My friend F’s winter birthday was celebrated with high tea at the Queen Victoria Building Tea Room.
It was definitely tea with all the trimmings, but with a difference – the Tea Room also catered for various food intolerances and vegans!
All those items on the tea stand was for one person, so be prepared. But where were the scones, I hear you say?
Of course, there were scones – enormous ones, served with the prerequisite jam and cream. Satisfied?
The next day was a very long and arduous drive from El Questro to the eastern edge of the Mitchell Plateau. Along the way, we visited Ellenbrae Station – another million acre property that is still a working cattle station.
We learned from the young manager Logan that things can get very expensive out where they are – everything has to come by road train or plane! So to attract visitors they have a small camping ground and cream tea. That morning it’s been specially baked by his mum, and it was a good scone.
Apparently they’ve attracted so many takers that they can hardly keep up with the demand.
The Outback is full of novelties. We found one in the car park at Ellenbrae – their public phone (and me in my ‘Steve Irwin’ get-up).
Over the winter we had a crop of beetroot on the go. It wasn’t quite ready to eat until spring, and then we had a glut! We could have done what we always did, roasted them and then tossed them into a salad with some sharp fetta and rocket, but one needs to be creative when faced with a glut.
First, I tried making these beetroot burgers, and they were fantastic. I varied the other root veg (used sweet potato) and spicing (replaced the spices listed with a teaspoon of curry powder), and cooked them until they were charred on the outside. We ate them ‘Asian style’ – with rice, steamed greens, and a dollop of Greek yoghurt on top. Spicy, sweet, and very savoury, it was a great alternative to meat.
But I still had more beetroot to contend with. This time I decided to experiment with sweet. I had seen many TV chefs mix beetroot and chocolate, and when I saw this recipe for beetroot and chocolate muffins, I knew I had to try them. Instead of a single square of chocolate in each muffin, I mixed through the same amount of dark choc chips through the batter. The beetroot gave the muffin a savoury-ness against the bitter sweetness of chocolate, and I felt less guilty eating a chocolate muffin knowing that half of it was beetroot.
I would try both recipes again next year when faced with another glut of beetroot.
My first attempt at a carrot cake went well, and tasted even better. Those old Family Circle cookbooks still do a good job.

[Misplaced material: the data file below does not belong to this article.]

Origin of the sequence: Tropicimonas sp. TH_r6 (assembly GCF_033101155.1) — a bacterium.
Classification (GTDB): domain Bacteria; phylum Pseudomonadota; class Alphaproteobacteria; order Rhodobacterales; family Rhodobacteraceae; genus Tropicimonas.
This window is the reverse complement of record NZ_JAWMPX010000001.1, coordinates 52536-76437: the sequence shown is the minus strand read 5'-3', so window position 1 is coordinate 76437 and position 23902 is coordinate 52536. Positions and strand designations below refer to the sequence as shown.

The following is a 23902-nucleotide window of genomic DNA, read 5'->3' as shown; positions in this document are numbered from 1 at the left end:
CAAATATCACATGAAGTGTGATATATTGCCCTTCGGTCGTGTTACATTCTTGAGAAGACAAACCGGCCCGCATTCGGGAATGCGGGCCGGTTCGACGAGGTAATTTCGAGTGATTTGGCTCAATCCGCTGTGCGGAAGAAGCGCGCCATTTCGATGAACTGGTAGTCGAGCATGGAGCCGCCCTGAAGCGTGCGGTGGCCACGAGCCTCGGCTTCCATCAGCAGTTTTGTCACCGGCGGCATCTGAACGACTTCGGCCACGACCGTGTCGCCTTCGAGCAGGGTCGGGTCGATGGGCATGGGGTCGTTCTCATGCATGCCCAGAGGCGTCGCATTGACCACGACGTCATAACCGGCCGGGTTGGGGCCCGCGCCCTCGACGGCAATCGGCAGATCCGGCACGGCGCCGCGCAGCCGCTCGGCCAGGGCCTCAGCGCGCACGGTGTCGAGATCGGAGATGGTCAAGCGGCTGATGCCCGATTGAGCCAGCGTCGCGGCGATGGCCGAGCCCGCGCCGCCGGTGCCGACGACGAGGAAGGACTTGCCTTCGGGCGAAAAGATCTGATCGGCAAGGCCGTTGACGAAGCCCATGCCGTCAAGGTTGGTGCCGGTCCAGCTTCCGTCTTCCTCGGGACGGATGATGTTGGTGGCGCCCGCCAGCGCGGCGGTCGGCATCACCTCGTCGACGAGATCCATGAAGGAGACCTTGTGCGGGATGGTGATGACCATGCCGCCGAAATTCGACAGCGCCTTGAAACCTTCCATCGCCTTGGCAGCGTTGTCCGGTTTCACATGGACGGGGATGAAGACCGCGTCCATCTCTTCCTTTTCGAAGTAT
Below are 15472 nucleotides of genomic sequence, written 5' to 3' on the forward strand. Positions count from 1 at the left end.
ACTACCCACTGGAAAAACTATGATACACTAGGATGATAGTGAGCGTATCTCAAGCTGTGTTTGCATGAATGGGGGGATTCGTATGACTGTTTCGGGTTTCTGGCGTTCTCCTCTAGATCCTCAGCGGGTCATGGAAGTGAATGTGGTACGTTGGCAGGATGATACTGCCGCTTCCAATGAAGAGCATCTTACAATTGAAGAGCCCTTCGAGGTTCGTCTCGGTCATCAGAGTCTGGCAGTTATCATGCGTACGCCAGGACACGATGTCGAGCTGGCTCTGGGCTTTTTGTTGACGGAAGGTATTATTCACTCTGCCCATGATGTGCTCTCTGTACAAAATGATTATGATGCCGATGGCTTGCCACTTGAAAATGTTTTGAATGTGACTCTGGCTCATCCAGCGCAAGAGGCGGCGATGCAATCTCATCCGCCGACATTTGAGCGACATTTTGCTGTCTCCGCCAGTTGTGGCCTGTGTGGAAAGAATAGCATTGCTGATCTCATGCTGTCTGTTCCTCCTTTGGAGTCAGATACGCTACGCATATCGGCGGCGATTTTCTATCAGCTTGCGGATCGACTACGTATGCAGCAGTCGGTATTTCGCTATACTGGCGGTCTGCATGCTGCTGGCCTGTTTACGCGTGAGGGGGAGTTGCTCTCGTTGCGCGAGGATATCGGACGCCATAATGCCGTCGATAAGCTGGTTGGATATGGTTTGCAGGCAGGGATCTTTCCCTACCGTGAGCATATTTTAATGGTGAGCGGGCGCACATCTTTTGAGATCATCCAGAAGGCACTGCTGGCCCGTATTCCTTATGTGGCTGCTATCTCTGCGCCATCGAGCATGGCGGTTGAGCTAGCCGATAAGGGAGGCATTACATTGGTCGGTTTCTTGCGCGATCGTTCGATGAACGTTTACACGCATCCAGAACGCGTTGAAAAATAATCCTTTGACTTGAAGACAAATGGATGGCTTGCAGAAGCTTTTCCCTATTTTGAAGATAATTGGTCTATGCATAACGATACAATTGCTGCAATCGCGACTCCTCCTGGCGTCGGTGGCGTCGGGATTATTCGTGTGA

I tried a recipe for spicy apple tea cake to enjoy the last of the year’s apples. With halved apples and a combination of cinnamon, ground ginger and nutmeg, it went down a treat.
The batch of hot cross buns this year was more luxurious than before, with craisins and dark choc chips and lots of spices. Beats a store-bought bun any day.
Out of London, the choices were not so varied, but the quality of good old fashioned British cooking and local ingredients were hard to beat. In Chatsworth, I had a Ploughman’s lunch that was of the highest order, complete with a pork pie, homemade bread, assorted cheeses and pickles and salad that was mostly sourced from the estate itself.
The bed and breakfast places that we stayed at were a constant source of good food. In Cornwall, our B&B also served afternoon tea. I had a Cornish tea with scones, jam and the (in)famous clotted cream.
In Derbyshire, the owner of our B&B had hand-caught the trout that we ate for dinner in the Derwent River, conveniently located across the road. Needless to say, the trout was succulent and awesome.
We walked through the snow to the nearby town of Matlock. The cottages looked so pretty in the snow.
We took a bus to the town of Bakewell, home of the Bakewell tart and pudding. A market was in full-swing in the square, despite the snow.
The town’s architecture was quaint, with no power lines in sight. It was like being in a period drama.
But the weather got to us, and soon we were in a tearoom, drinking tea and eating the famous pudding. Incidently, the tart and pudding don’t really resemble each other at all, aside from the smattering of jam at the bottom of the case. The tart has a short pastry crust and an almond filling, while the pudding had a puff crust and a custard filling.
I made up a big batch of pesto the other day with a big bunch of basil that I harvested from my in-law’s garden. After a few pesto pasta meals I was looking for another way to use it up, and found the perfect recipe in Stephanie Alexander’s Kitchen Garden Companion. The muffins came out lovely and light and more-ish. The secret ingredient was the buttermilk (also a leftover). I also added some English spinach and grated cheddar to the dry ingredients for a bigger flavour hit. Yum!
Work has been so busy lately that baking has fallen by the wayside. I did however bake these rolls the other week. We used them for mini burgers and sandwiches.